” Father Nicolas having, with the aid of the Indians, erected a church and a belfry, in one of his sermons explained to his humble auditors, that a bell was necessary to a belfry, as a priest to a church, and exhorted them to lay aside a portion of the furs that they had collected in hunting, until enough was accumulated to purchase a bell, which could only be procured by sending to France. The Indians exhibited an inconceivable ardor in performing this religious duty, and the packet of furs was promptly made out, and forwarded to Havre where an ecclesiastical personage was delegated to make the purchase. The bell was accordingly ordered, and in due time forwarded on board the Grande Monarque, which was on the point of sailing for Quebec. But after her departure, it so happened that one of the wars which the French and English then so often waged sprung up, and in consequence the Grande Monarque never attained her destined port, but was taken by a New England privateer, brought into the port of Salem, where she was condemned as a lawful prize, and sold for the benefit of her captors. The bell was purchased by the village of Deerfield, upon the Connecticut river, for a church then about being erected by the congregation of the celebrated Rev. John Williams.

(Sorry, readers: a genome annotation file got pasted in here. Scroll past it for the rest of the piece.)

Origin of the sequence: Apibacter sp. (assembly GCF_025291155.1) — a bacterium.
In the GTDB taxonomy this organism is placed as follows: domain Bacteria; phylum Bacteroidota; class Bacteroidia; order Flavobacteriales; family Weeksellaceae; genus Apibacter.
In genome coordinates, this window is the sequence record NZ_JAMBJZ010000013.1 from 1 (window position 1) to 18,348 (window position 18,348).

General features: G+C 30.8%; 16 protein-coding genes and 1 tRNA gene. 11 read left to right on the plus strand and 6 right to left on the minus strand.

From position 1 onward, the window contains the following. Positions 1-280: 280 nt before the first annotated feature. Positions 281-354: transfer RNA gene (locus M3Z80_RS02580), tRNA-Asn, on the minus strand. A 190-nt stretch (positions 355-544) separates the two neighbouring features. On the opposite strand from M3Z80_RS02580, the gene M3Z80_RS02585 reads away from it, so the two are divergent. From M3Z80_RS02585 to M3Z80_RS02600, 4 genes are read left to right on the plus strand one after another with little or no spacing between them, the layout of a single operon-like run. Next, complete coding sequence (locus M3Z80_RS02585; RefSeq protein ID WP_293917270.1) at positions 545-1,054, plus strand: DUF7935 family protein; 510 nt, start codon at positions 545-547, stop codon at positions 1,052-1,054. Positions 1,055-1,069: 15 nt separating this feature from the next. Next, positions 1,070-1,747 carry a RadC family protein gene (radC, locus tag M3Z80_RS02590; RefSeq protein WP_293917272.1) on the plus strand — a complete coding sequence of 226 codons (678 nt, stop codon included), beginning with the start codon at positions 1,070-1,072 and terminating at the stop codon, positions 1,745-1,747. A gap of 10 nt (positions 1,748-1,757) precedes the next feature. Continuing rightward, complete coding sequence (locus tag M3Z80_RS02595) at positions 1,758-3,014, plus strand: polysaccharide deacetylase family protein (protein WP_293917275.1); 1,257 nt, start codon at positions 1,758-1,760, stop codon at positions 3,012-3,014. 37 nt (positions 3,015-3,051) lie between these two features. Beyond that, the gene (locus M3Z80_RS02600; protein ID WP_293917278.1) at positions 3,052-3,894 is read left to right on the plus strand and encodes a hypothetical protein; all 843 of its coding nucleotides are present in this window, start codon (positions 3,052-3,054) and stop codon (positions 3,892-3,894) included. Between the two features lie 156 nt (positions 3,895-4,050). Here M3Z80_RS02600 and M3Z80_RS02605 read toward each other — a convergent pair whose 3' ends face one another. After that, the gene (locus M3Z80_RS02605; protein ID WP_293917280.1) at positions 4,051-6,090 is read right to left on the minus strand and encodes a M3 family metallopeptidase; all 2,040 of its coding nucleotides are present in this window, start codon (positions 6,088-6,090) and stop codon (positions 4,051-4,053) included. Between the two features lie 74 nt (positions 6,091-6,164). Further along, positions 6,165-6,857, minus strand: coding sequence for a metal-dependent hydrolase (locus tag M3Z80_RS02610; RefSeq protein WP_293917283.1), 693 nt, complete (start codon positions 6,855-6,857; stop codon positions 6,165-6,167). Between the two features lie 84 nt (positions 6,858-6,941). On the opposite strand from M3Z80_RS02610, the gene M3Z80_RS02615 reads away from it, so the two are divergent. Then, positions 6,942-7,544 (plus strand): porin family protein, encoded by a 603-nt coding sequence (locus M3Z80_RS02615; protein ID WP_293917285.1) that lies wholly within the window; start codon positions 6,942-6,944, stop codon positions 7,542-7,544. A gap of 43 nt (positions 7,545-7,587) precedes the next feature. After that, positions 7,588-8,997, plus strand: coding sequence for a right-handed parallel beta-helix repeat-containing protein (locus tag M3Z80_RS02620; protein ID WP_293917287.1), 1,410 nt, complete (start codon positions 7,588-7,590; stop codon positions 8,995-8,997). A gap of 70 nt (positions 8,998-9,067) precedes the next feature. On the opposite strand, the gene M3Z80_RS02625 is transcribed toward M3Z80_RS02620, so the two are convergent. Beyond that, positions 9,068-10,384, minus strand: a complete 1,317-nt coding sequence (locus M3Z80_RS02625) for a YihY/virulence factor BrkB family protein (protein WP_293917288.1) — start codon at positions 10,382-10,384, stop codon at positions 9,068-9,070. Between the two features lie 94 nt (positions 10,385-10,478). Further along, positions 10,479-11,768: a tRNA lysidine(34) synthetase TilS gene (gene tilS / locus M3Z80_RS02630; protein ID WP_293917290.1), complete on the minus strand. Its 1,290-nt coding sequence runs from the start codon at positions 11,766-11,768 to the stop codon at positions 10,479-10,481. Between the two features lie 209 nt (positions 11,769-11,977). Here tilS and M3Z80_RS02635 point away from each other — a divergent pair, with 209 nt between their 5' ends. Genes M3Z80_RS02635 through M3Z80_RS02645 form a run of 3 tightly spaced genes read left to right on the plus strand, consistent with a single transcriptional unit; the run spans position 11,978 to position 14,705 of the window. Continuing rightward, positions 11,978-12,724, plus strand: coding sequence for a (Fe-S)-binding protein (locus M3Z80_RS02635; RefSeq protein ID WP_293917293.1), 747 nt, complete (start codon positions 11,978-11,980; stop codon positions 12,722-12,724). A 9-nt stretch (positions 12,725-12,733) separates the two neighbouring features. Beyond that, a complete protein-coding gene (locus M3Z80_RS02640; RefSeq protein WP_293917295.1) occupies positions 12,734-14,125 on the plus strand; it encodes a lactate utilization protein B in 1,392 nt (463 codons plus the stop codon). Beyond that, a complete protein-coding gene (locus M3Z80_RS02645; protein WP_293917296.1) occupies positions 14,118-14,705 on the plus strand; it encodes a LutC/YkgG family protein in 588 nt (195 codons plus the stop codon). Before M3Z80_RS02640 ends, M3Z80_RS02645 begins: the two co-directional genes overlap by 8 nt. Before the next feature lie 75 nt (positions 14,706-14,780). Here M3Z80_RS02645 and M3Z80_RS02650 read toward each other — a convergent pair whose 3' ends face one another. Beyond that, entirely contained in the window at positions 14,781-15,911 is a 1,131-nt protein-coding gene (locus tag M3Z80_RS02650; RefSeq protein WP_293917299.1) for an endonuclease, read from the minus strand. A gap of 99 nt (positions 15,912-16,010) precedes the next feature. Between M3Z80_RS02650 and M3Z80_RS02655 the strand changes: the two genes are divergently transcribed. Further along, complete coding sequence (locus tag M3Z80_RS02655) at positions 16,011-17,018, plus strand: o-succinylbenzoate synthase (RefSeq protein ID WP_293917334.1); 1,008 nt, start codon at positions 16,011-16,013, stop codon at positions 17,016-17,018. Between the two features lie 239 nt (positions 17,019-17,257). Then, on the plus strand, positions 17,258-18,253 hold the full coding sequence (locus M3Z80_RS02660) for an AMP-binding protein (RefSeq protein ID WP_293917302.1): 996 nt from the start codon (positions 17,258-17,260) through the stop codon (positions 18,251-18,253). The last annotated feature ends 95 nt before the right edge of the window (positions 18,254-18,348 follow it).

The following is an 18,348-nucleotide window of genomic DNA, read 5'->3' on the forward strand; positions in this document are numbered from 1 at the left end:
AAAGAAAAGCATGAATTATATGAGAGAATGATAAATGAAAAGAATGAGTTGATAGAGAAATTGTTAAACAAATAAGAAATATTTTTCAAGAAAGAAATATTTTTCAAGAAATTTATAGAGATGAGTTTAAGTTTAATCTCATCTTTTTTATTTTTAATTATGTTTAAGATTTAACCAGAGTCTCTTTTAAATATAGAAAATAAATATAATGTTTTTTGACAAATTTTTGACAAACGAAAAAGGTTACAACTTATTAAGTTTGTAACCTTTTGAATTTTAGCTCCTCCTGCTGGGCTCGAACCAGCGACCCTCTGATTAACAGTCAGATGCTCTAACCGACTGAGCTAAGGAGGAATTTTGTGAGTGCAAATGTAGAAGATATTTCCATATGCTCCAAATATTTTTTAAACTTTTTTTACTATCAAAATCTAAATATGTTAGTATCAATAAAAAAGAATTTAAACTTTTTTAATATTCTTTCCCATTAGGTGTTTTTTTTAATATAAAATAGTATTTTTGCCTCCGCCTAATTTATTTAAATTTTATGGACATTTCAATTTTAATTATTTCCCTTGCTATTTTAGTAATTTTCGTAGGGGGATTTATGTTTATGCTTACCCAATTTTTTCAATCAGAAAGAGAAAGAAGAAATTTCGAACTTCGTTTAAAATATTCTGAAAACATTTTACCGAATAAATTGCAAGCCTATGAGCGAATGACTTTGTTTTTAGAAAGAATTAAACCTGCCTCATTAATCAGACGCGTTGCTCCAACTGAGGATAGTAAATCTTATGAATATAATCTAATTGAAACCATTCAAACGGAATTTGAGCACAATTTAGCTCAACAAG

” When Father Nicolas received news of the misfortune, he assembled his Indians, related to them the miserable condition of the bell, retained in purgatory in the hands of heretics, and concluded by saying that it would be a most praiseworthy enterprise to go and recover it. This appeal had, as it were, a kind of inspiration, and fell upon its hearers with all the force of the eloquence of Peter the Hermit, in preaching the crusades. The Indians deplored together the misfortune of their bell, which had not hitherto received the rite of baptism; they had not the slightest idea of a bell, but it was enough for them that Father Nicolas, who preached and said mass for them, in their church, said that it had some indispensable use in the services of the church. Their eagerness for the chase was in a moment suspended, and they assembled together in groups, and seated on the banks of the river, conversed on the unhappy captivity of their bell, and each brought forward his plan which he deemed most likely to succeed in effecting its recovery. Some of their number, who had heard a bell, said that it could be heard beyond the murmur of the rapid, and that its voice was more harmonious than that of the sweetest songster of the grove, heard in the quiet stillness of evening, when all nature was hushed in repose. All were melancholy and inspired with a holy enthusiasm; many fasted, and others performed severe penances to obtain the deliverance of the bell, or the palliation of its sufferings.